The second criticism—often connected to the first—is that Milo is co-opting the Alt-Right by saying we are not really serious about “racism,” “sexism,” “anti-Semitism,” and so on; that we are all just joking. Whatever else you might want to say about Milo Yiannopoulos, he isn’t stupid. There is no way he actually believes his statements to that effect. Even leftist writers from Vox  are able to see through this obvious charade:
“Are they actually bigots? No more than death metal devotees in the 80s were actually Satanists,” he and Bokhari write. “Just as the kids of the 60s shocked their parents with promiscuity, long hair and rock’n’roll, so too do the alt-right’s young meme brigades shock older generations with outrageous caricatures, from the Jewish ‘Shlomo Shekelburg’ to ‘Remove Kebab,’ an internet in-joke about the Bosnian genocide.”
Setting aside the idea that anti-Semitic caricatures are hilarious, Yiannopoulos’s defense of the alt-right is just obviously untrue. Anyone who has ever read alt-right material can testify to their deadly seriousness. These people write multi-thousand-word treatises spelling out their ideas and grievances with mainstream conservatism.
Yiannopoulos and Bokhari’s piece even admits this (one of the many ways it internally contradicts itself, as is quite common in Milo’s writing). “The alt-right is too sophisticated to be mistaken for a mindless knee-jerk reaction,” they write. “Some enjoy violating social norms for shock value, while others take a more intellectual approach, but all oppose the pieties and hypocrisies of the current consensus — from both Left and Right — in some form or another.”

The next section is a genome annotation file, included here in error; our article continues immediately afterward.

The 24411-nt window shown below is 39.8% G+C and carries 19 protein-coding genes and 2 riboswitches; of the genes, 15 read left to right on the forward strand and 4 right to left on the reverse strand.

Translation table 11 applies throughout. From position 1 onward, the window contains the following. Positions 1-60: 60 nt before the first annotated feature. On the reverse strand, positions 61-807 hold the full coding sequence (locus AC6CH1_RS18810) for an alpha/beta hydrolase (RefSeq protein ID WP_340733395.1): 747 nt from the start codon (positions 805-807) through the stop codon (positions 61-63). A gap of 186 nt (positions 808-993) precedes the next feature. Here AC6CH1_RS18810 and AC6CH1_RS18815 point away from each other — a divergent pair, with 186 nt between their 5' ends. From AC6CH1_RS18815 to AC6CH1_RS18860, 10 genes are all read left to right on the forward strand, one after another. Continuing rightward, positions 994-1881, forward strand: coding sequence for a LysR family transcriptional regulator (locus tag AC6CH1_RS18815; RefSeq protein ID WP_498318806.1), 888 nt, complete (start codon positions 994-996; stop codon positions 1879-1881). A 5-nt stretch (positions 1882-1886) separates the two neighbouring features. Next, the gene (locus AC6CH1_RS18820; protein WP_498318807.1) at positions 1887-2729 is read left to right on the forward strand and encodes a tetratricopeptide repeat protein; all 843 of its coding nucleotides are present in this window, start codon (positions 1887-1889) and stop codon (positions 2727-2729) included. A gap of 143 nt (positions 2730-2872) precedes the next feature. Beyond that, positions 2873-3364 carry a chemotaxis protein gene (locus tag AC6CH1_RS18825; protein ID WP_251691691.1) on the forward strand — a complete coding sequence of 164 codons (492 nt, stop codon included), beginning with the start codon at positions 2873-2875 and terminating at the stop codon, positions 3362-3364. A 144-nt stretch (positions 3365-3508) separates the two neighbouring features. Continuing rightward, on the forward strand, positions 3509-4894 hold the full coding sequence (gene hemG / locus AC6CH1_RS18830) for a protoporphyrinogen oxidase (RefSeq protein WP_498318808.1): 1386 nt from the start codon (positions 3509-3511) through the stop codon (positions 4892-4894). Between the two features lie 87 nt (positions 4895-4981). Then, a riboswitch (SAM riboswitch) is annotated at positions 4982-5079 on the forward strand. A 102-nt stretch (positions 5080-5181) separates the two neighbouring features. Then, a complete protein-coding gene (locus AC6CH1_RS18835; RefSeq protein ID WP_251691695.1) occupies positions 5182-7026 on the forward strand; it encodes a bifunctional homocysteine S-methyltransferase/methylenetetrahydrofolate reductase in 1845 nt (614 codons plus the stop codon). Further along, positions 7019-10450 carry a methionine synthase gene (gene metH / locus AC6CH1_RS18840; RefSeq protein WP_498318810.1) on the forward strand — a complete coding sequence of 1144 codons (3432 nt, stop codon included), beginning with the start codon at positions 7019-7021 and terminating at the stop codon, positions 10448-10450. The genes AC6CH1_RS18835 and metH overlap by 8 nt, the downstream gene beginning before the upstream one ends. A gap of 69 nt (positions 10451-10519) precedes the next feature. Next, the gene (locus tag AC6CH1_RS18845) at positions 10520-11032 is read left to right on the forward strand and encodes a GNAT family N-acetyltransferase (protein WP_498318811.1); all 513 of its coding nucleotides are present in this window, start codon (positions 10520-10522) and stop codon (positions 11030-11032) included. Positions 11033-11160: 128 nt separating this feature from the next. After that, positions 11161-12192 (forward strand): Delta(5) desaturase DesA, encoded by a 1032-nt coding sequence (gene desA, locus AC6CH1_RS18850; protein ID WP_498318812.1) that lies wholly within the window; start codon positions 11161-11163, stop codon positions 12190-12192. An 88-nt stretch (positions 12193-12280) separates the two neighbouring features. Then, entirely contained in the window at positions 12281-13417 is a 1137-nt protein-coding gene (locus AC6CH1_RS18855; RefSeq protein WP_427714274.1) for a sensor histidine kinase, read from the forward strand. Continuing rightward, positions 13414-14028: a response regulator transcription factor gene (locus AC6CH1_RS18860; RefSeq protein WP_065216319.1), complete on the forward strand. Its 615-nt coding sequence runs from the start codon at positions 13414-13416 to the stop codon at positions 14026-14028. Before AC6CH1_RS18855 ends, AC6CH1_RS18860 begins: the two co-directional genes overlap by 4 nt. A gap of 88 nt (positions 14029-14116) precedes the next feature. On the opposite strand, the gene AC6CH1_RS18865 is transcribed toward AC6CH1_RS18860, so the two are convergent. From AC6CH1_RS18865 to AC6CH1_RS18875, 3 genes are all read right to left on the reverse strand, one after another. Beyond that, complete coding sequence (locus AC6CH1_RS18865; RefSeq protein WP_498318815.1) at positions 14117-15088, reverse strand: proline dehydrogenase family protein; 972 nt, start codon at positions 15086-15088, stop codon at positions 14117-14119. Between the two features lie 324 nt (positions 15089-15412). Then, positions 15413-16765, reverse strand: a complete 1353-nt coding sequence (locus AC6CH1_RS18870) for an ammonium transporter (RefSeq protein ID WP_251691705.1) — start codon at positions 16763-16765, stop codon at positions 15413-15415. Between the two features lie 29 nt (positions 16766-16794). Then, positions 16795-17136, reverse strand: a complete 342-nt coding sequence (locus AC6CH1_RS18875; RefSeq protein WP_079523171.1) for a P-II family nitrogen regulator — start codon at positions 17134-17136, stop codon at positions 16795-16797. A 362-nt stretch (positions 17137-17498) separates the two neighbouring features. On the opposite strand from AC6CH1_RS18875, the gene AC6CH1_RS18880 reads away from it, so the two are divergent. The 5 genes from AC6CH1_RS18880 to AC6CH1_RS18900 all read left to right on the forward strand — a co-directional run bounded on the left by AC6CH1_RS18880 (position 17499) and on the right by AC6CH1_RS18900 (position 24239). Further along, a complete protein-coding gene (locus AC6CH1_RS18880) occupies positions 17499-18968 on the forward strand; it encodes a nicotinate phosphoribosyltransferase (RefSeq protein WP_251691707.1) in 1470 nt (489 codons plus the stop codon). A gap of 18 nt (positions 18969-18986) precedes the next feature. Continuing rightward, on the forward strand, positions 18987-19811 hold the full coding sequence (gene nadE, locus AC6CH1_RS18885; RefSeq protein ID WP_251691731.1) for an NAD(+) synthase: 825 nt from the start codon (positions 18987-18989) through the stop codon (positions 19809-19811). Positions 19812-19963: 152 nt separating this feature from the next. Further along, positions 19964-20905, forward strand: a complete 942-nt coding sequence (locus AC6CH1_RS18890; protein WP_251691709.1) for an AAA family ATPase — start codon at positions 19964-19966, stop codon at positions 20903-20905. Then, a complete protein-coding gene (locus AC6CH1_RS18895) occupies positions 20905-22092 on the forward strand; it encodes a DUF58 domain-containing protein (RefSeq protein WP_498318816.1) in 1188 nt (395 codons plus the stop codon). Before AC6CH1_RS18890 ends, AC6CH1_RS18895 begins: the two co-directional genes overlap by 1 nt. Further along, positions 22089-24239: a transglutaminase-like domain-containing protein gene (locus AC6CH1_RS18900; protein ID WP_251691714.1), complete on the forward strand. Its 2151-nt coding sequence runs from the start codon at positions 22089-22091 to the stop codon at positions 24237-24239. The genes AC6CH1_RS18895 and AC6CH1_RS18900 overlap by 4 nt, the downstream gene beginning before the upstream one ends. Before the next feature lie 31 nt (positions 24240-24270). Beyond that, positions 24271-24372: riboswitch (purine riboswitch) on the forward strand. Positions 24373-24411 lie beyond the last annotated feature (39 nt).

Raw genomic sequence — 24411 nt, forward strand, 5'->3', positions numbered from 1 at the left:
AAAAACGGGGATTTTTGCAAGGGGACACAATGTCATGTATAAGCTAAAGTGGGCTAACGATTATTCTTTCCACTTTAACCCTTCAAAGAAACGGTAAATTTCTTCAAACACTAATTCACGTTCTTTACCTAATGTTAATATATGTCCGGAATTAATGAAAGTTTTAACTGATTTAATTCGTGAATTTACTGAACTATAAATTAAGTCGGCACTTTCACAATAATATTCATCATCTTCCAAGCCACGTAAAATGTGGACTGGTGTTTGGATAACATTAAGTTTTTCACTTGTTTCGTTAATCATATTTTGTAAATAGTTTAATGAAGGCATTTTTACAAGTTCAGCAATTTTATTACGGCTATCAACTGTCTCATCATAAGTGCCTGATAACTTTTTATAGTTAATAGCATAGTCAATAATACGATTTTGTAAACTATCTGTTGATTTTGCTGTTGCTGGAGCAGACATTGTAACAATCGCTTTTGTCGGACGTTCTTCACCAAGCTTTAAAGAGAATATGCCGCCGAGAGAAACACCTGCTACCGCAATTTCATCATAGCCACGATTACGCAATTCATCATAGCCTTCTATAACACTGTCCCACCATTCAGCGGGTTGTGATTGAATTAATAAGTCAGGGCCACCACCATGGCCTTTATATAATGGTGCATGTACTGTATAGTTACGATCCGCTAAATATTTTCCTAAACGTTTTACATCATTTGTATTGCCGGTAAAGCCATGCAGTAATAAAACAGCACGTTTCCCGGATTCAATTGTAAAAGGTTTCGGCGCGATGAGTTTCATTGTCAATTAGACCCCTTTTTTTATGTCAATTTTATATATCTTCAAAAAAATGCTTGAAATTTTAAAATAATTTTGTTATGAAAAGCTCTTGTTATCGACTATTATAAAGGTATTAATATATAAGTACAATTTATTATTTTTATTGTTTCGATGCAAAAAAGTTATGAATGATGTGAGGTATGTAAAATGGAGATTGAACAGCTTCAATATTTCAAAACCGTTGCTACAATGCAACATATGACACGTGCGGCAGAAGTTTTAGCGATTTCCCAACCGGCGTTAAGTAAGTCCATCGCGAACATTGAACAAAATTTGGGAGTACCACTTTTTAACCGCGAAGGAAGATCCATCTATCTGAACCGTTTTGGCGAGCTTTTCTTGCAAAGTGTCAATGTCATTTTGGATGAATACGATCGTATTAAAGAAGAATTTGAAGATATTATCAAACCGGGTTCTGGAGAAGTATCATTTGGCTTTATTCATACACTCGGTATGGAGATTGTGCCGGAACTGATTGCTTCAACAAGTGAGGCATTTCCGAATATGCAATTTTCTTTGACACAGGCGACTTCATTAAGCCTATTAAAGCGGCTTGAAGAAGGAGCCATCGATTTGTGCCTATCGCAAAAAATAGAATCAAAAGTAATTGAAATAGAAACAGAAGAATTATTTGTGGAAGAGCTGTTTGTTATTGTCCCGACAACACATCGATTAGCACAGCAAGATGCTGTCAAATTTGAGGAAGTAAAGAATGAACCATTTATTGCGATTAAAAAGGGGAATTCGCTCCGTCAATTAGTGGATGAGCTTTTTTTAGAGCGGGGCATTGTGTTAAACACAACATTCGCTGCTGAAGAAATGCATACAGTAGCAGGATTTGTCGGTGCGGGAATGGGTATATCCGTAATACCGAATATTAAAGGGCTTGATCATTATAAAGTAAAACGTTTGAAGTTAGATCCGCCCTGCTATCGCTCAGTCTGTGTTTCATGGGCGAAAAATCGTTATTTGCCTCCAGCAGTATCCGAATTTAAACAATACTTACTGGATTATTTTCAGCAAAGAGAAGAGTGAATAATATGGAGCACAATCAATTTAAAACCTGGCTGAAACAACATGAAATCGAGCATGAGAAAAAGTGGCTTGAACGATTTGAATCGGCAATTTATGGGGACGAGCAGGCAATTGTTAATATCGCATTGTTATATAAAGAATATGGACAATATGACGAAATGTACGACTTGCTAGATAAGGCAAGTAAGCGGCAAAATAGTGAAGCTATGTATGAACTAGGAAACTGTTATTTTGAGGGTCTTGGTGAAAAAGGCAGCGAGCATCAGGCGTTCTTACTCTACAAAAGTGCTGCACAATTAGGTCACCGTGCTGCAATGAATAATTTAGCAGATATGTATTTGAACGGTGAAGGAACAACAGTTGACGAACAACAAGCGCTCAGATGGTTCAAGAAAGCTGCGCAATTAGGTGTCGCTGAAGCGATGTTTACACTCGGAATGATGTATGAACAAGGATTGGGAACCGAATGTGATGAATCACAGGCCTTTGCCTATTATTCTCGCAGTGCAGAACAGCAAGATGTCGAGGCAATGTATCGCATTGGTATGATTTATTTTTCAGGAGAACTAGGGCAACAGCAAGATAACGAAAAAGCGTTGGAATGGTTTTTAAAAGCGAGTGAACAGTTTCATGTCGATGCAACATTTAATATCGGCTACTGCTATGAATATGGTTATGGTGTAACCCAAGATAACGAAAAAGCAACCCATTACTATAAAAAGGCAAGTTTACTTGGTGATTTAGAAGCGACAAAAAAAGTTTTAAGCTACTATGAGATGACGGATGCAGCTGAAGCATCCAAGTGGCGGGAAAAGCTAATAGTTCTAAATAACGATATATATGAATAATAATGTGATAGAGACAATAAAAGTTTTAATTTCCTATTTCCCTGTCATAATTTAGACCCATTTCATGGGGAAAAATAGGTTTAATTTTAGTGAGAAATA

Here Yiannopoulos essentially admits that the alt-right is chock-full of genuine racists, anti-Semites, sexists, etc. — but says it doesn’t matter because they’re tweaking the leftists.
As argued before, his argument is conspicuously framed in such a way as to convince “normies” that the Alt-Right is not as scary as it seems. In other words, he’s contributing to the rightward shift in the Overton Window. This profile is clearly opening an explicit rightward pathway from more mainstream anti-conservative establishment gathering points like Breitbart to the Alternative Right.
Milo and “Allies of Color”
It should be stated in no uncertain terms that Milo is not one of us and never can be. So how are we supposed to treat a flamboyantly homosexual Jew like Milo, who is nevertheless contributing to our cause?
I believe we should view and treat Milo as an “ally of color ,” so to speak—someone who is not one of us, but an ally of sorts by right of his net contributions to our movement outweighing the harm he may cause us.
One might object here and question whether Milo has really contributed enough to warrant “ally of color” status, so allow me to qualify him.
Whatever Milo Yiannopoulos’s true motivations or disagreements he may have with us—both of which I think are irrelevant, much like my attitude towards whatever Trump actually believes—he is someone in a unique position to get away with politically incorrect statements in the mainstream. As an overtly gay man of Jewish descent, his criticisms fly in the face of and weaken leftist narratives. It is a particularly infuriating thing for defenders of political correctness to deal with, since he is a financially and commercially successful entrepreneur with an impressive social media following and is the technology editor for a large conservative website. He is a relatively high profile individual and they can’t deal with him as they would normally deal with us. And Milo has done more than simply troll SJWs and co-author a single positive profile of the Alt-Right. He also wrote the Foreword to Vox Day ’s highly recommended and useful book, SJWs Always Lie , and regularly criticizes and attacks our enemies in flamboyant, scathing, attention-grabbing, and often hilarious ways on Twitter and in YouTube videos, TV interviews, podcasts, speeches, reports, and essays.